Hypo-phosphataemia in children under five years with kwashiorkor and marasmic kwashiorkor.

Citation:
Kimutai D, Maleche-Obimbo E, Kamenwa R, F. M. "Hypo-phosphataemia in children under five years with kwashiorkor and marasmic kwashiorkor." East Afr Med J. 2009 Jul;86(7):330-6.. 2009.

Abstract:

Abstract
BACKGROUND:
Severe malnutrition contributes up to 50% of childhood mortality in developing countries is frequently characterised by electrolyte depletion, including low total body phosphate. During therapeutic re-feeding, electrolyte shift from extracellular to intra-cellular compartments may induce hypo-phosphataemia (hypo-P) with resultant increased morbidity and mortality. This biochemical imbalance is under-recognised, and the frequency of this problem among African malnourished children is unclear.
OBJECTIVES:
To determine the magnitude of hypo-phosphataemia in children under five years of age presenting to Kenyatta National Hospital with kwashiorkor and marasmic kwashiorkor and to evaluate the relationship between hypo-phosphataemia and nutritional intervention during the first five days of treatment.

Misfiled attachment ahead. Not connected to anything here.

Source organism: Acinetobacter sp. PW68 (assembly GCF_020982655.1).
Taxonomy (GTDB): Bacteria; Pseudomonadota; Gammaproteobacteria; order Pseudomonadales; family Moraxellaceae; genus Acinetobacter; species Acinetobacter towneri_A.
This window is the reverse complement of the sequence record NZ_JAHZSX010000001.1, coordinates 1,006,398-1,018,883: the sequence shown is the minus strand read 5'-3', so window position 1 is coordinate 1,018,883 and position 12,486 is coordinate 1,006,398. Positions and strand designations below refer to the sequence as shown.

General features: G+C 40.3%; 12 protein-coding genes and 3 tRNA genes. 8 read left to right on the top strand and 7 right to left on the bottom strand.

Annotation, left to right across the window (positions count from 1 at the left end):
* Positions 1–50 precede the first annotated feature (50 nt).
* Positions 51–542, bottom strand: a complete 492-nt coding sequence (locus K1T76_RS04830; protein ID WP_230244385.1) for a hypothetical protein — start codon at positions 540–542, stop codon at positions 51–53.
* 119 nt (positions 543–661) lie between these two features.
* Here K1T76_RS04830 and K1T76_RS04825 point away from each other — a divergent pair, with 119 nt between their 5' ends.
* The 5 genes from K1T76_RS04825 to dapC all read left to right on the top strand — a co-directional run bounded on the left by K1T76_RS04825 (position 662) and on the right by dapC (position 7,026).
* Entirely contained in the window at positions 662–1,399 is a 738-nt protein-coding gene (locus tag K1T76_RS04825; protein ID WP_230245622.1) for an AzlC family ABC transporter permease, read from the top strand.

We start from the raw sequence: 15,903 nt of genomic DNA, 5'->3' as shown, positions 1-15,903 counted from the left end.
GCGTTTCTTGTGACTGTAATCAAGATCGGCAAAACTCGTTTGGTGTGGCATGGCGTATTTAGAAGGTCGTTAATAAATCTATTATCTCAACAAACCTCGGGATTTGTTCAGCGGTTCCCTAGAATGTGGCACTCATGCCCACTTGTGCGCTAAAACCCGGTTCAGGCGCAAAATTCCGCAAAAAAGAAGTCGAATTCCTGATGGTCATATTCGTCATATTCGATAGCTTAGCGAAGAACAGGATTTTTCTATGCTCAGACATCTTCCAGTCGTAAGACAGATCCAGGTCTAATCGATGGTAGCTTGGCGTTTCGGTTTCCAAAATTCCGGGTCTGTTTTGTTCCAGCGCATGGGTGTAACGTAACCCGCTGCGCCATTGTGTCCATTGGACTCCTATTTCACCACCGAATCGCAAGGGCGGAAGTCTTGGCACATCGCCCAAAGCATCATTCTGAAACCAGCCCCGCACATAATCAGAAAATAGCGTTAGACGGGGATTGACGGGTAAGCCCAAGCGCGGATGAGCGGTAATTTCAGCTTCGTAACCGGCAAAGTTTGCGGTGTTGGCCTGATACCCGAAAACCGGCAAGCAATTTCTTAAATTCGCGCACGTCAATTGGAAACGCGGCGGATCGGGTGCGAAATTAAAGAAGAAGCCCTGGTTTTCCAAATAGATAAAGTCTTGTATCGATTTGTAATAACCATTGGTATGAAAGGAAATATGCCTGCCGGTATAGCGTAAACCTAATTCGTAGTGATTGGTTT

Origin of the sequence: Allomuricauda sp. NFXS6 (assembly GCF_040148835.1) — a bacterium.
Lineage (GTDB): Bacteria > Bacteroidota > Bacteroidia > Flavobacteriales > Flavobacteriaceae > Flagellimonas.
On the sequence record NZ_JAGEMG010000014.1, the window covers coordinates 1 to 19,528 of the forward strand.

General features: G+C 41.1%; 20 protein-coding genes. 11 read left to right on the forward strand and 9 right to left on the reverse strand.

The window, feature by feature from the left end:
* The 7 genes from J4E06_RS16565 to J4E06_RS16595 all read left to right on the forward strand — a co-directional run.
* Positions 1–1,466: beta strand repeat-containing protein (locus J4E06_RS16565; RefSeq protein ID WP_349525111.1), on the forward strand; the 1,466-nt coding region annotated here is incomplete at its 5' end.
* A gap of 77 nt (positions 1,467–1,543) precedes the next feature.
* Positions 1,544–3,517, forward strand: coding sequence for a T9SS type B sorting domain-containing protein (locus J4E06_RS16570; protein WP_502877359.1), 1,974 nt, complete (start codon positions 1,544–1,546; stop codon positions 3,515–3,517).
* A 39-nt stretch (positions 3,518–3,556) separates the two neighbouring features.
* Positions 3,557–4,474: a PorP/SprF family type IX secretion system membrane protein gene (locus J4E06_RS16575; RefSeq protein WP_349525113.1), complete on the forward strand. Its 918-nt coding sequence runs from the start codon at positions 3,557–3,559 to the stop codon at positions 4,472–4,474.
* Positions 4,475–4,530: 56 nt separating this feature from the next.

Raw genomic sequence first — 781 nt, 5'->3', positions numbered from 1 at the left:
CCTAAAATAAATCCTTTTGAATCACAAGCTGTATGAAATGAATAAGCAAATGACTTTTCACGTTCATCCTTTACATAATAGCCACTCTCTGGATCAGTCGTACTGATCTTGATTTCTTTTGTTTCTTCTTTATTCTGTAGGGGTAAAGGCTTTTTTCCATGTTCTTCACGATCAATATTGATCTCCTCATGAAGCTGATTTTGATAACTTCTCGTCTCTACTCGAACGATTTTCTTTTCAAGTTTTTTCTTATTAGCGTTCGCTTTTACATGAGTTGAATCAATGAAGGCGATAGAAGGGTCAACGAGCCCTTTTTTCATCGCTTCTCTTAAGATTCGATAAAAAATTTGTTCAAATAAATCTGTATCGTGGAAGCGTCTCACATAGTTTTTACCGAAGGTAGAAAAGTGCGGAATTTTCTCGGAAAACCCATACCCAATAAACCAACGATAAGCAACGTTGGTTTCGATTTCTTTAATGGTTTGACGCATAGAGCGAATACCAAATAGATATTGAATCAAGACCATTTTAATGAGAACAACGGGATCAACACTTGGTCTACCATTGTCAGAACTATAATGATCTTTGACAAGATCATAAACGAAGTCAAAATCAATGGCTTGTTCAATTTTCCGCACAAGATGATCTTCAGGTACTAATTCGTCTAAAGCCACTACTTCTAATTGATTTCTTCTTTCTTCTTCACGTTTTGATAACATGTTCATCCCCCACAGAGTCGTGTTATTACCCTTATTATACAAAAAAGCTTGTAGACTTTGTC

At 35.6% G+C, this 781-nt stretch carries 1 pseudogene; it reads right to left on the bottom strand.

DESIGN:
Short longitudinal survey.
SETTING:
The General Paediatric wards of the Kenyatta National Hospital (KNH), Nairobi.
SUBJECTS:
Children under five years of age presenting with kwashiorkor or marasmic kwashiorkor at KNH were recruited into the study. Main outcome measures: Low serum phosphate level (< 1.20 mmol/l) and patient outcome (survival or death) during the first five days of treatment.
RESULTS:
One hundred and sixty five children were enrolled between June 2005 and February 2006 of which 107 (64%) had kwashiorkor and 58 (36%) had marasmic kwashiorkor. They were of mean age 20 months (range 3-60), and 95 (58%) were male. The prevalence of hypo-phosphataemia was 86% on admission, increased to 90% and 93% on day one and two respectively, and then declined to 90% by the fourth day. At admission 6% were hypo-phosphataemic, increasing to 18% and 22% on day one and two respectively, and declining to 11% by day four. On admission mean serum phosphate was below normal at 0.91 mmol/l, declined significantly to 0.67 mmol/l and to a nadir of 0.63 mmol/l after the first and second day of treatment respectively, then rose slightly to 0.75 mmol/l on the fourth day (p < 0.001 comparing each follow-up mean level with the admission level). There was a positive association between severity of nadir serum phosphate level and mortality (p = 0.028). There were no deaths among children with normal nadir serum phosphate levels. However, among children with mild, moderate and severe nadir hypo-phosphataemia, 8,14 and 21% died respectively. Children with dermatosis and hypomagnesaemia showed a trend for association with mortality (p = 0.082 and 0.099 respectively).
CONCLUSION:
Hypo-phosphataemia is frequent among children with kwashiorkor and marasmic kwashiorkor presenting at KNH. Serum phosphate levels decline significantly during the first two days of nutritional

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